The National Party Conventions


 "The Latest Arrival at the Political Zoo"
  Cartoonist:  Edward Windsor Kemble
  Source:  Harper's Weekly
  Date:   July 20, 1912, p. 7

Click to see a large version of this cartoon...

Click to see a large version of this cartoon

Complete HarpWeek Explanation:
Shortly after his nomination for vice president in June 1900, Theodore Roosevelt wrote Mark Hanna, “I am as strong as a bull moose, and you can use me to the limit.” The National Republican Party chairman did so, sending the candidate on an energetic campaign tour across the nation. When Roosevelt ran for president in 1912, his previous remark was remembered by his California supporters who called themselves “Bull Moosers.” The animal was quickly adopted by cartoonists as a symbol for the new Progressive Party, which in August nominated Roosevelt for president. Here, the Progressive Bull Moose bears Roosevelt’s characteristic toothy grin and eyeglasses, while the Democratic Donkey and wounded Republican Elephant observe from behind the political fence.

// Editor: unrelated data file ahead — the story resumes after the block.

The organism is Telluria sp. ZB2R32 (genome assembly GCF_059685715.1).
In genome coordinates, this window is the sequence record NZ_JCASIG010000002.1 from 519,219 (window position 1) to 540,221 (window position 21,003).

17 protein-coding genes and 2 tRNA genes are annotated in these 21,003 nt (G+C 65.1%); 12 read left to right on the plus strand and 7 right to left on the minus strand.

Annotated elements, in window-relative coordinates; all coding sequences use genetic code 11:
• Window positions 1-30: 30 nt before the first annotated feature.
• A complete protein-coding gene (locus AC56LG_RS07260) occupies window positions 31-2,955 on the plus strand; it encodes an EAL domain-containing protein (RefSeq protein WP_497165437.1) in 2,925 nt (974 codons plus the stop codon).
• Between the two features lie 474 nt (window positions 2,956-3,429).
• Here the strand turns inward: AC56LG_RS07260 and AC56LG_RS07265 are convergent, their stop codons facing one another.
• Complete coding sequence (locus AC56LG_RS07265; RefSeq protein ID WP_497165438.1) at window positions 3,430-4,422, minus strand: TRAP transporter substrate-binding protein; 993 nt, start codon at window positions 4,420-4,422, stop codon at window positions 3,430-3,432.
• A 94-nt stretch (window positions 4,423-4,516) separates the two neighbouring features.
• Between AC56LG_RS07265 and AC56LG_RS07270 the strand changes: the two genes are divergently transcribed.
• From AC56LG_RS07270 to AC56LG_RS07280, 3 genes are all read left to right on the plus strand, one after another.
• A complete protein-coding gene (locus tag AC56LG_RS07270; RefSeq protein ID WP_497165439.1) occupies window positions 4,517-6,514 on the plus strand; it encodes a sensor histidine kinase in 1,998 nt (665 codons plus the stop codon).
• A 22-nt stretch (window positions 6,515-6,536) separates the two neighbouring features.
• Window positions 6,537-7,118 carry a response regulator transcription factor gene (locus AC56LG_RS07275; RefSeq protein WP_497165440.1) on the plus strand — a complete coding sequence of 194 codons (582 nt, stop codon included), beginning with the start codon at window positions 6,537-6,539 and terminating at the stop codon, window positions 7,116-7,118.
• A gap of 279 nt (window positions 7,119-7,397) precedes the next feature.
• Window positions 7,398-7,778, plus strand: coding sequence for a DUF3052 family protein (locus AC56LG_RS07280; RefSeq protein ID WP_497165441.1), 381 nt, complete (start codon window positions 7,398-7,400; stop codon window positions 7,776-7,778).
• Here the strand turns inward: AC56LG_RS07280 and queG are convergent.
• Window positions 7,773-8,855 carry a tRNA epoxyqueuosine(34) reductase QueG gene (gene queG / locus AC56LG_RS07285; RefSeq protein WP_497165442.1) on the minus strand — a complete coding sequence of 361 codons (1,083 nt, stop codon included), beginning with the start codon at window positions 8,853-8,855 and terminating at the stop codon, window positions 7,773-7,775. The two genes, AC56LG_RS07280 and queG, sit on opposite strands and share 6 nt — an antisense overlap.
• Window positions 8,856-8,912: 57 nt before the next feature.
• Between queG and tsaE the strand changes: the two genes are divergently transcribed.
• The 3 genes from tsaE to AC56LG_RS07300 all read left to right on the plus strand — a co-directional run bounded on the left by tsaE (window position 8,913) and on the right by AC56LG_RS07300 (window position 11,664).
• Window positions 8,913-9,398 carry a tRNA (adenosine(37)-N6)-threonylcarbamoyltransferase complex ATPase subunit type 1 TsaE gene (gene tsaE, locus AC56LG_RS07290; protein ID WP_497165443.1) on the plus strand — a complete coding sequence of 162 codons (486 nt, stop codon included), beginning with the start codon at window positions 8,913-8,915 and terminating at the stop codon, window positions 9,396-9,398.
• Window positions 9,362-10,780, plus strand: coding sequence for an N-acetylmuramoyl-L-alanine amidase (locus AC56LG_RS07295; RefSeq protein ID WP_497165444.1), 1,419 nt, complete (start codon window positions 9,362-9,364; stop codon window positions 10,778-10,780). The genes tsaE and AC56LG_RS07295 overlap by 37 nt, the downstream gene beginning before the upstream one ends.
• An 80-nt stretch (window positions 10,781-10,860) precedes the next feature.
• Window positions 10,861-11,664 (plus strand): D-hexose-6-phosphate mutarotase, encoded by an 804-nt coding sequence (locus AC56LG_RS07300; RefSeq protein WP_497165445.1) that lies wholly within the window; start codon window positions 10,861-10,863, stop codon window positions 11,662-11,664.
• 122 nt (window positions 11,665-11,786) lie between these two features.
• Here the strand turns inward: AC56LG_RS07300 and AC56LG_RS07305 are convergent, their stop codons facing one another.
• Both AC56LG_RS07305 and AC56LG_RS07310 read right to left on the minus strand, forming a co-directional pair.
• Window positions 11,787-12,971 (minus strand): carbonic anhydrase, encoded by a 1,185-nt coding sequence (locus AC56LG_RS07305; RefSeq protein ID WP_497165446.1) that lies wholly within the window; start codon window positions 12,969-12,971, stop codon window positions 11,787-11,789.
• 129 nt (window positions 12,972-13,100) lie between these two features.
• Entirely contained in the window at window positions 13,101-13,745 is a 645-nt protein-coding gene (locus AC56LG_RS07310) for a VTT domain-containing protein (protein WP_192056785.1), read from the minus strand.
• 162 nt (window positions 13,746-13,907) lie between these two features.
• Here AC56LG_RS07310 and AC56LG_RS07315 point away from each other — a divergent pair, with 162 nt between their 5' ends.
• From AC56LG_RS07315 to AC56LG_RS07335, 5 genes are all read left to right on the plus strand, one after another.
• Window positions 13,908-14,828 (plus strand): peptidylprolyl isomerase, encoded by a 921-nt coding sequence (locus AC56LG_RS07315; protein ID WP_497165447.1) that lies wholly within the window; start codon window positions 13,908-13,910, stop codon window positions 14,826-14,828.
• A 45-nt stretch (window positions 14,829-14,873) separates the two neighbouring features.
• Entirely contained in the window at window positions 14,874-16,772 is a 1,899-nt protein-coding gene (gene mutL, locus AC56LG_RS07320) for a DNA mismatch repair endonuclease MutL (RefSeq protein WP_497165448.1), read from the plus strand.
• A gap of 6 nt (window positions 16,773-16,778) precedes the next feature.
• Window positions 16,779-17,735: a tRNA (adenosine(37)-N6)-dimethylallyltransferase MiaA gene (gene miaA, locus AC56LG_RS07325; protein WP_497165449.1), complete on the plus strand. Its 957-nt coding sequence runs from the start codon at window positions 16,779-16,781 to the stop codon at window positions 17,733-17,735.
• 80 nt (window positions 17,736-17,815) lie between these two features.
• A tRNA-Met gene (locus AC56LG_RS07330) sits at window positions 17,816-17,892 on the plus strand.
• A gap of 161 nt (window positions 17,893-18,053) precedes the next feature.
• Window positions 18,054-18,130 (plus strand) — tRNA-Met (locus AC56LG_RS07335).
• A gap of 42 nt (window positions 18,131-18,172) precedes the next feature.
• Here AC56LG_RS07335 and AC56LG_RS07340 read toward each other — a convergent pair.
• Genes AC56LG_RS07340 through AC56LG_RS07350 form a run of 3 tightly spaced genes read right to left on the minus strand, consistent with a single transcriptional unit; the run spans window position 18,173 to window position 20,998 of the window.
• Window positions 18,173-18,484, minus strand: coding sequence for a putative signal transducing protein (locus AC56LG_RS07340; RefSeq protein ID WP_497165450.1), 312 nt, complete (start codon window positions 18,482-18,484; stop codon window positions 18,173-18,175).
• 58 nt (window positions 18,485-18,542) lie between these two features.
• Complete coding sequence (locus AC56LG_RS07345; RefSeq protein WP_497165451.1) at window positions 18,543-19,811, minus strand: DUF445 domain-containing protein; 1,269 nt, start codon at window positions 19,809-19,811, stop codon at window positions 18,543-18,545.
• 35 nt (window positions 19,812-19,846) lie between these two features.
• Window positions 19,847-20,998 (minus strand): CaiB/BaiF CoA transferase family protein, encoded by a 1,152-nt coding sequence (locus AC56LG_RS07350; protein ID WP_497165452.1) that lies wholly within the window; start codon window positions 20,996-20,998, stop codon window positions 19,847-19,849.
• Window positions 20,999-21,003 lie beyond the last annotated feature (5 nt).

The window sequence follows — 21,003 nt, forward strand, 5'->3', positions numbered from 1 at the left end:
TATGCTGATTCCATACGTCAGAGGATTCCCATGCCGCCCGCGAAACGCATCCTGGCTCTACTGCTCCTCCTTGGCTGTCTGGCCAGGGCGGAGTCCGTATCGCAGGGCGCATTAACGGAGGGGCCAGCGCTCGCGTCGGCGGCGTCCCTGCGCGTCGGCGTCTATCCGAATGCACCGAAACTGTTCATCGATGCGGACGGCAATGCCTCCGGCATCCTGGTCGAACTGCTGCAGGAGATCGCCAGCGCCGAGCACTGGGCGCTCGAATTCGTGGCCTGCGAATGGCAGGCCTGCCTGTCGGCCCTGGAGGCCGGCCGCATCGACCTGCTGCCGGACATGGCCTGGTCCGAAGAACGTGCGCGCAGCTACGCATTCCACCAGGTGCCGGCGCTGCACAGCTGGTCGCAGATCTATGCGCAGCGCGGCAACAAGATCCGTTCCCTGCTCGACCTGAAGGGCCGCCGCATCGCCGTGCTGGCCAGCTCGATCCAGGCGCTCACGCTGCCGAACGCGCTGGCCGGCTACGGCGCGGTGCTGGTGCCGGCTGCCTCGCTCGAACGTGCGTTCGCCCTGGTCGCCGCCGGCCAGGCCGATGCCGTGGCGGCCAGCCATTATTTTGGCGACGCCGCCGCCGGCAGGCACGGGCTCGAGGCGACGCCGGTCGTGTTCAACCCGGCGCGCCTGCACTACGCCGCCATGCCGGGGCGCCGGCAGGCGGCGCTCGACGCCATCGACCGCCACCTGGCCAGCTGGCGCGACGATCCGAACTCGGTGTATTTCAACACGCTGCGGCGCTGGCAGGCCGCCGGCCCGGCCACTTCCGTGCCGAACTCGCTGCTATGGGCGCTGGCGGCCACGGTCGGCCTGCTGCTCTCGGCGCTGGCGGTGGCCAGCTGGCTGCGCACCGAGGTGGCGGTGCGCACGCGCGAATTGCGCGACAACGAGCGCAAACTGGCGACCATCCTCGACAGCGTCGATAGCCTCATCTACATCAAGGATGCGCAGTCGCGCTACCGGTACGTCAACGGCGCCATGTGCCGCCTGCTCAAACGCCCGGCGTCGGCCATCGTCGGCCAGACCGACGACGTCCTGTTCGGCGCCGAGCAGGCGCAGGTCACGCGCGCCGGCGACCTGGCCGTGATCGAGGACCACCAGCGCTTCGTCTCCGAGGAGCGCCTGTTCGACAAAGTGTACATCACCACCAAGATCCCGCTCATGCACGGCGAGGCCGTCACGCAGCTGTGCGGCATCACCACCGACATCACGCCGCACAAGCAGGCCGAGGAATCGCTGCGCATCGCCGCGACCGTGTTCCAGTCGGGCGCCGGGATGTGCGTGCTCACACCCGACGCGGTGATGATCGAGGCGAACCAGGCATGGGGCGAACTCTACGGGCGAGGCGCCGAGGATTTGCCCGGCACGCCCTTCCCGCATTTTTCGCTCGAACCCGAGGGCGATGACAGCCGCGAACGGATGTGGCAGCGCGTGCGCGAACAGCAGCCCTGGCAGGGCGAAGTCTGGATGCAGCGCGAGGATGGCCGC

The water barrel refers to George W. Perkins, a wealthy businessman who served as chairman of the Progressive Party and contributed generously to Roosevelt’s campaign. As a partner for J. P. Morgan and Company (1901-1910), Perkins had arranged the merger that established the International Harvester Company and served on its board of directors. Critics argued that creation of the company violated antitrust laws, and Roosevelt’s association with him was controversial even within the Progressive Party.













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